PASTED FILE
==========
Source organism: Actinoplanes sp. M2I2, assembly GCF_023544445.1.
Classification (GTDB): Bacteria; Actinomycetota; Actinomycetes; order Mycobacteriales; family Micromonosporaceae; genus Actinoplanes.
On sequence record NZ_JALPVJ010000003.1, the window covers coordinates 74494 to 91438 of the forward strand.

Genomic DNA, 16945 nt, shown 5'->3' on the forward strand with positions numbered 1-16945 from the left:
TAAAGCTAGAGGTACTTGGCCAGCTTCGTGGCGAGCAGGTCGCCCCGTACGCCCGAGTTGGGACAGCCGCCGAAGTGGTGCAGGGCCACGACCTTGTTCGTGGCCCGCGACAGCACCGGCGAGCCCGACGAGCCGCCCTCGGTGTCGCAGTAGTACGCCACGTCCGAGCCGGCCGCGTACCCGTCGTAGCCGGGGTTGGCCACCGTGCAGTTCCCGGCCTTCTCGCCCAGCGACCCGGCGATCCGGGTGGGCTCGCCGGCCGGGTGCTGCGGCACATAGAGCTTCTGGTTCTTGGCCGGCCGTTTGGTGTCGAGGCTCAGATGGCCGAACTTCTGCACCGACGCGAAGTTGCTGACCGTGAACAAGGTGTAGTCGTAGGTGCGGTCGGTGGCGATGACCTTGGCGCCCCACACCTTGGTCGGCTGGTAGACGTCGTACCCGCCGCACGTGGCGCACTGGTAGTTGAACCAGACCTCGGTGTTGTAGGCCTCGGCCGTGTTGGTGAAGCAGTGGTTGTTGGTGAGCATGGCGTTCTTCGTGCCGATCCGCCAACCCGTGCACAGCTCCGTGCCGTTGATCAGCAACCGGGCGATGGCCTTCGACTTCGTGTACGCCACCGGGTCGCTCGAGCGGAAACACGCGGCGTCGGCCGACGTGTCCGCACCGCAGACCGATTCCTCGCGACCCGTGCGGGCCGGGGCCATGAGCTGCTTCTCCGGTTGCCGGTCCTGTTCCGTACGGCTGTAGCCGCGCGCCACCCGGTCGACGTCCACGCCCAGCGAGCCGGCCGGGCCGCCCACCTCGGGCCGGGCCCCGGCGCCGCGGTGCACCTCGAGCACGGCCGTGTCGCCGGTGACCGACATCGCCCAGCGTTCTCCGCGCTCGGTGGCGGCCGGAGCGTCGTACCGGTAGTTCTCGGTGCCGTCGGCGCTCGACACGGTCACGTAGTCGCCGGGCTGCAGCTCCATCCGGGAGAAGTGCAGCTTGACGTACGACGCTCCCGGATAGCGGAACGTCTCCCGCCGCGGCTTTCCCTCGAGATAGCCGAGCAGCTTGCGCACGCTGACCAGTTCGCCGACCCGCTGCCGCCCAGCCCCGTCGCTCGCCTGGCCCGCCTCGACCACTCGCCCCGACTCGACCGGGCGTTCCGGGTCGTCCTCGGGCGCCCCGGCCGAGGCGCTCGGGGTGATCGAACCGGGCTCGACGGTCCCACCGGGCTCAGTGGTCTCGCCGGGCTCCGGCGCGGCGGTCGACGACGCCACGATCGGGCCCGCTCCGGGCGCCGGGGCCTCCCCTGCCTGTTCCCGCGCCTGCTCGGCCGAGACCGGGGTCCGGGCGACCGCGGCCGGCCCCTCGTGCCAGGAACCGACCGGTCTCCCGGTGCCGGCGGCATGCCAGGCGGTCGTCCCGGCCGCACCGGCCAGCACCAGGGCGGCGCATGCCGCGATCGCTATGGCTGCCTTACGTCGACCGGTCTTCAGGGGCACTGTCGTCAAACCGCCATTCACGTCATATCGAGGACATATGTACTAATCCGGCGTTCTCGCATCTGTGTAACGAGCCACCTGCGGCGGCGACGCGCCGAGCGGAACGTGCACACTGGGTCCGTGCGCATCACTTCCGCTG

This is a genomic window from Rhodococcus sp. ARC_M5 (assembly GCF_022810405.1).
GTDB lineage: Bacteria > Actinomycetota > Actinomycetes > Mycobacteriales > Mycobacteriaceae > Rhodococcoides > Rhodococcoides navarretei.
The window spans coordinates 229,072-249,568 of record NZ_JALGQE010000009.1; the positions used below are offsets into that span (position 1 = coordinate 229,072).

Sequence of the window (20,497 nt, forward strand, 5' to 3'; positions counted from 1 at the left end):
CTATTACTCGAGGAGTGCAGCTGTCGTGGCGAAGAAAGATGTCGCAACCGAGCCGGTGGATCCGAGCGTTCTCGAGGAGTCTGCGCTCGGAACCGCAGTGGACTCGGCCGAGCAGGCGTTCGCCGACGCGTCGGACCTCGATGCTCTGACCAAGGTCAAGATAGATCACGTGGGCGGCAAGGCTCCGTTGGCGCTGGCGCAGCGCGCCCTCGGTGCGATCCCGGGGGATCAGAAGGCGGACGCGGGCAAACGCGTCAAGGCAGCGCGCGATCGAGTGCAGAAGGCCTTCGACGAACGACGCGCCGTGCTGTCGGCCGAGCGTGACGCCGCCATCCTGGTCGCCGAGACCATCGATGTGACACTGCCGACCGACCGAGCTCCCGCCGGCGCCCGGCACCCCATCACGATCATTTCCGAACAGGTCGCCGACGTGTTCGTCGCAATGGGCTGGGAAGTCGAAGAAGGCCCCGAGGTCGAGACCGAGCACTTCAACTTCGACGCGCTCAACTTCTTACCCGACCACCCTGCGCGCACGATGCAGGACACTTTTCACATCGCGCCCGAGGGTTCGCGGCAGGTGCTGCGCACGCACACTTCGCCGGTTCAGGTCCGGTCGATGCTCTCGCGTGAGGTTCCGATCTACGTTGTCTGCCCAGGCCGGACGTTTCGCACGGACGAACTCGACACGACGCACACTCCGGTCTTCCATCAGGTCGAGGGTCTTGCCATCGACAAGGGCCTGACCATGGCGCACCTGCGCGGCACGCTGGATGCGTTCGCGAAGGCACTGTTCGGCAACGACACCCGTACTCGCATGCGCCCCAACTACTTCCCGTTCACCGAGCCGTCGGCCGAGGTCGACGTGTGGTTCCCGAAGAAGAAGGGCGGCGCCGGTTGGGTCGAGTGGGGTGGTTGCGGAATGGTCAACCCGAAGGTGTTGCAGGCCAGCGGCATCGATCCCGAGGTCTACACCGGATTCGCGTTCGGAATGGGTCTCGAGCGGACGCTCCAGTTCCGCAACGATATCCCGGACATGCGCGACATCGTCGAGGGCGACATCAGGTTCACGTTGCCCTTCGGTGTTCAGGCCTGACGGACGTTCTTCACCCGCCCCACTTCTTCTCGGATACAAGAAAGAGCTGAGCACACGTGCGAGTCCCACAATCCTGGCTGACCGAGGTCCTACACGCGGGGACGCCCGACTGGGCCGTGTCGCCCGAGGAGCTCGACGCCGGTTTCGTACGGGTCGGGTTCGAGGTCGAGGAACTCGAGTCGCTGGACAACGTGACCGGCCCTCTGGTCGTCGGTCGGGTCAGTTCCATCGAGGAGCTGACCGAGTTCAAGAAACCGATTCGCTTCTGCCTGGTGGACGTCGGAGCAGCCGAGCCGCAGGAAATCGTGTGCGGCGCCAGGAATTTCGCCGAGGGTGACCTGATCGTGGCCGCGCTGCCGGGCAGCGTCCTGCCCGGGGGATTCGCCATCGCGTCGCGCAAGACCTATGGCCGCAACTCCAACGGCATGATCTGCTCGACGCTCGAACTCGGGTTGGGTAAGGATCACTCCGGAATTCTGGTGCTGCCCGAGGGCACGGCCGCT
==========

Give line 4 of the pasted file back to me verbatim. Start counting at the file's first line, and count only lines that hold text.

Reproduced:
Genomic DNA, 16945 nt, shown 5'->3' on the forward strand with positions numbered 1-16945 from the left: